USAID’s Wrong Approach. USAID’s initial plans for spending the new funds grudgingly include some indoor residual spraying in Angola and Uganda , but only in very limited ways. USAID has no plans to procure DDT for Uganda and while the Global Fund may be procuring DDT, USAID is not actively supporting this decision even though it is the desire of Uganda ‘s government. Uganda ‘s Minister of Health, Jim Muhwezi noted recently that, “ DDT has been proven, over and over again, to be the most effective and least expensive method of fighting malaria .”  Were USAID not to support the use of DDT, they would be failing the citizens of Uganda and would be opposing that sovereign government’s wishes.
Unfortunately USAID also considers, mistakenly, that IRS cannot be used in rural areas of the country because of logistical obstacles. Several other countries such as South Africa and Zambia are using IRS effectively in rural areas, and Uganda can too.
If one describes success as merely distributing bed nets, costs can be kept low, but as explained above distribution is not disease protection. Furthermore, given the agency’s history of preferring to fund workshops and consultants rather than malaria -prevention commodities, these plans should be viewed with some skepticism. In addition, it has been Uganda ‘s stated policy for some time to use DDT in malaria control, yet USAID considers that DDT can only be purchased as a last resort. The reality is that USAID officials have never been sufficiently convinced that we have reached that last resort, despite the fact that more than a million people die of malaria in Africa every year and that DDT is currently saving many thousands of lives in numerous different countries.
Finally, aside from these technical issues, your goal of “halving” malaria cases will remain meaningless in the absence of reliable baseline data on malaria cases. Right now there are none. Halving an unknown quantity is an impossibility. Unlike most bednet dependent malaria programs, most of the IRS programs in Africa carefully monitor changes in death and disease and adapt their programs so that they are as effective as possible. Tragically for millions of African children, the World Health Organization and its partners in the Roll Back Malaria program—including UNICEF, USAID, and the World Bank—never bothered to measure baseline malaria rates in 1998 when the program started. This did not deter the Roll Back Malaria partners from pledging to halve the burden of malaria by 2010; a patently dishonest and insulting promise. Meanwhile, the estimates that do exist show a probable increase in malaria cases and deaths over the past decade.
Concluding his analysis of bednet distribution programs in Togo and Zambia and USAID’s favored approach, Professor Roberts says: “These data show the fatal flaw of placing total reliance on use of insecticide treated nets for malaria prevention. Additionally, the costs, planning, and infrastructure required for net use are far greater and more demanding of scarce public health resources than proponents are willing to admit.”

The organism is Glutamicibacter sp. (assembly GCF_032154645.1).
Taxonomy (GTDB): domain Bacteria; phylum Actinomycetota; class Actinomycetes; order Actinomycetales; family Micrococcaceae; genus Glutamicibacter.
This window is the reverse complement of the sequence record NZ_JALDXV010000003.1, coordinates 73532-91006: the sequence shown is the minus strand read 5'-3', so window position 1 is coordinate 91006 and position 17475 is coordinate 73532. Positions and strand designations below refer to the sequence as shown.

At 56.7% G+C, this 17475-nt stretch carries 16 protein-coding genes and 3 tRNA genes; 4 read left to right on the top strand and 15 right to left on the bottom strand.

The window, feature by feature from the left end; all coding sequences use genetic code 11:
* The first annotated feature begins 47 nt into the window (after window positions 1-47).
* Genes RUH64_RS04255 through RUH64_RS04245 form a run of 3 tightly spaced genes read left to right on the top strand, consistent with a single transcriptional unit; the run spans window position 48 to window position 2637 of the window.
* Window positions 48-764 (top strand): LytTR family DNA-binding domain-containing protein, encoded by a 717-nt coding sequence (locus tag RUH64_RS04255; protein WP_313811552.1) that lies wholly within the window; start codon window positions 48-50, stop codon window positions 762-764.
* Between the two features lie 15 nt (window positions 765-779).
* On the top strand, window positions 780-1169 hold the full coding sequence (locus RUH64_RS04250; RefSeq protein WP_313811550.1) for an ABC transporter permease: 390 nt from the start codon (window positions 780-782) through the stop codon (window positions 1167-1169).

Conclusion. President Bush has shown great foresight and compassion in determining to control malaria , and has consistently mentioned the need for IRS. But by setting a target that is not measurable, and using USAID, which grudgingly accepts moderate coverage of IRS, as implementing organization, little good will come. Yet it is not too late. If the Bush Administration shifts USAID to buying malaria-preventing commodities, especially DDT, and assesses performance on actual cases and deaths rather than simple bednet distribution, real success is possible.
NOTES Bate R. and Schwab B. 2005. “The Blind Hydra: USAID Policy Fails to Control Malaria” AEI Working Paper May 2005. Paper also presented as government testimony before the Senate Committee on Homeland Security and Government Affairs Subcommittee on Federal Financial Management, Government Information and International Security, May 12, 2005, Washington. Copy of Testimony available at: http://www.aei.org/publications/filter.all,pubID.22508/pub_detail.asp , accessed 10/12/2005.
 USAID Memo “President’s Malaria Initiative (PMI) Jump Start Activities” Washington DC , Undated
 Grabowsky M, Nobiya T, Ahun M, et al. 2005. “Distribution of Insecticide-Treated Bednets During an Integrated Nationwide Immunization Campaign – Togo , West Africa , December 2004.”Article published in Centers for Disease Control and Prevention (CDC) Mortality and Morbidity Weekly Review (MMWR). October 7, 2005 / 54(39); 994-996.
 Grabowsky M, Farrell N, Hawley W, et al.2005. “Distribution of Insecticide-Treated Bednets During a Measles Vaccination Campaign Achieves High, Rapid, and Equitable Coverage at Low Cost.” 2005; 1–40 (in press). Copy on file with authors.
 B. Sharp et al. (2002) “Malaria control by residual insecticide spraying in Chingola and Chililabombwe, Copperbelt Province, Zambia” Tropical Medicine and International Health, 7, no 9: 732-36
 R. Tren & R. Bate (2004) “South Africa’s War Against Malaria – Lessons for the Developing World” Policy Analysis No. 513, Cato Institute, Washington DC
 IRIN News.org “Anti DDT lobby could slow fight against malaria , minister says.” 25 April 2005, IRIN UN Newswire. http://www.irinnews.org/report.asp?ReportID=46790&SelectRegion=East_Africa&SelectCountry=UGANDA